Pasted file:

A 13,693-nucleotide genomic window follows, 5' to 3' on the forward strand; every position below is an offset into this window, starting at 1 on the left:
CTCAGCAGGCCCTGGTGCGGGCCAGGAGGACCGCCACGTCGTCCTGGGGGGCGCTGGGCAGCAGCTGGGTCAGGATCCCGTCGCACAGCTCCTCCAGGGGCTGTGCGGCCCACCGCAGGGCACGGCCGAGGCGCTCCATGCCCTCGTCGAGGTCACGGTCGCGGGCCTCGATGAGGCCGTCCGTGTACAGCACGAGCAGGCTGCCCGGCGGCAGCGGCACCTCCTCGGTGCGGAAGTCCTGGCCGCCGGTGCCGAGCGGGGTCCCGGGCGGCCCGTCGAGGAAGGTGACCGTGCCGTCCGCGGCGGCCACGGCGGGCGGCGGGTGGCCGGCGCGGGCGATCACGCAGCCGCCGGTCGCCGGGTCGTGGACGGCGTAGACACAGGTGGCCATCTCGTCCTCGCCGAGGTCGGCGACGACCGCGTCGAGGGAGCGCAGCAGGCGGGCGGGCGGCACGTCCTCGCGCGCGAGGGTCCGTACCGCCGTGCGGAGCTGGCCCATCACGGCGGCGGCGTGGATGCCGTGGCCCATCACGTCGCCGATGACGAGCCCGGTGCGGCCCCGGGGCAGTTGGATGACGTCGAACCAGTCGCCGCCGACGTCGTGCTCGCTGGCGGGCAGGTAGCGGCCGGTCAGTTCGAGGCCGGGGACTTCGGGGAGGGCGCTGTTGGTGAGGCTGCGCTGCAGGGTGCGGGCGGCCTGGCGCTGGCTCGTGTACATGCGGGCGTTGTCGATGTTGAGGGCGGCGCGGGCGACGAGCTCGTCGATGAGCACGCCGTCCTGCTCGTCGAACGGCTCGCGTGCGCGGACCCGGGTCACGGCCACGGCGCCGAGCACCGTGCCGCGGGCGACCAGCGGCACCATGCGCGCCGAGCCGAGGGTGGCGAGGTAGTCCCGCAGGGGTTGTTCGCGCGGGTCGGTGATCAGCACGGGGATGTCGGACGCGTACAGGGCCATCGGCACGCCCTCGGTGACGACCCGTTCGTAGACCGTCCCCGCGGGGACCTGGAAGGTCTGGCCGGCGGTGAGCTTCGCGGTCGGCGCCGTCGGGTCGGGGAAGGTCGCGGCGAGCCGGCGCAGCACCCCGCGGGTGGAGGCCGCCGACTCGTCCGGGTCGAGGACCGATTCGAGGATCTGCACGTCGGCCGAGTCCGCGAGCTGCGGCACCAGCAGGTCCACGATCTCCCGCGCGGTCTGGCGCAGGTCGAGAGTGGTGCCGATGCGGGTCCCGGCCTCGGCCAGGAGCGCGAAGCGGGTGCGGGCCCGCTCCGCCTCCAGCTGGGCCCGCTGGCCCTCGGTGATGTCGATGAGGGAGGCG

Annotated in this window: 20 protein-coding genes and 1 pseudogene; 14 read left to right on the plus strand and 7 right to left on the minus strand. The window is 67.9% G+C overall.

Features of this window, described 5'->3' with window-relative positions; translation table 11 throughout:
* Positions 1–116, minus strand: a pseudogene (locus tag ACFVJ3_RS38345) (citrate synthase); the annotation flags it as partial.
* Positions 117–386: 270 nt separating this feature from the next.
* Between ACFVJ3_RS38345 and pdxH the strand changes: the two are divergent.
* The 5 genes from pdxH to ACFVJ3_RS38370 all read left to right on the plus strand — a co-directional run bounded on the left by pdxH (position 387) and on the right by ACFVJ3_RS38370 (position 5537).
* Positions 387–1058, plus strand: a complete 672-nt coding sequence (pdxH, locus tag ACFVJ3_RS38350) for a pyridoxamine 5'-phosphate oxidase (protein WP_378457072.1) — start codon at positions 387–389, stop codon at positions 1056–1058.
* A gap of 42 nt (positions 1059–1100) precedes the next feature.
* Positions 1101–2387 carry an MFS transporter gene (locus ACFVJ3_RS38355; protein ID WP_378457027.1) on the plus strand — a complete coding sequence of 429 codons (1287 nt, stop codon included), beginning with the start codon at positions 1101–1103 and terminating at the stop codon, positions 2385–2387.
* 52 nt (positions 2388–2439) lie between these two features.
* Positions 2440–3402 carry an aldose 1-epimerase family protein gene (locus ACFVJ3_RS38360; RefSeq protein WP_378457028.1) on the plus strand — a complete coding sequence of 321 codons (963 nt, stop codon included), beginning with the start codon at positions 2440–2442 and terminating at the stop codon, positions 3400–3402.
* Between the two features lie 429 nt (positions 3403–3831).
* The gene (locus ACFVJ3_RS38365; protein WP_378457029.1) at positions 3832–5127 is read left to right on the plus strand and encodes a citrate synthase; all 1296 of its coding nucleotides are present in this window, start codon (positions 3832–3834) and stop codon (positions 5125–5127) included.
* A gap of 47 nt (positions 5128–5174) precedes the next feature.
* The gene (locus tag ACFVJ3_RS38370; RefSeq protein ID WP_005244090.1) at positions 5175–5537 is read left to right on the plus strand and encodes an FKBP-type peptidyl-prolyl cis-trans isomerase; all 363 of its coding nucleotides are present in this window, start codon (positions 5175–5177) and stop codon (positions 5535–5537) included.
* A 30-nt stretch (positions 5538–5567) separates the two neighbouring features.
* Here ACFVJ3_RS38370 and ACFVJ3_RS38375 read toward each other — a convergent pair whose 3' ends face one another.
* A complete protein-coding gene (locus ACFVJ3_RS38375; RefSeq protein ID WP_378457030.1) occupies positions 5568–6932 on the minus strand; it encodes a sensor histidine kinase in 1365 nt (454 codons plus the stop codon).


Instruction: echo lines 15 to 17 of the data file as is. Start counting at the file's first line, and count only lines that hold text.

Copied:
* The gene (locus ACFVJ3_RS38365; protein WP_378457029.1) at positions 3832–5127 is read left to right on the plus strand and encodes a citrate synthase; all 1296 of its coding nucleotides are present in this window, start codon (positions 3832–3834) and stop codon (positions 5125–5127) included.
* A gap of 47 nt (positions 5128–5174) precedes the next feature.
* The gene (locus tag ACFVJ3_RS38370; RefSeq protein ID WP_005244090.1) at positions 5175–5537 is read left to right on the plus strand and encodes an FKBP-type peptidyl-prolyl cis-trans isomerase; all 363 of its coding nucleotides are present in this window, start codon (positions 5175–5177) and stop codon (positions 5535–5537) included.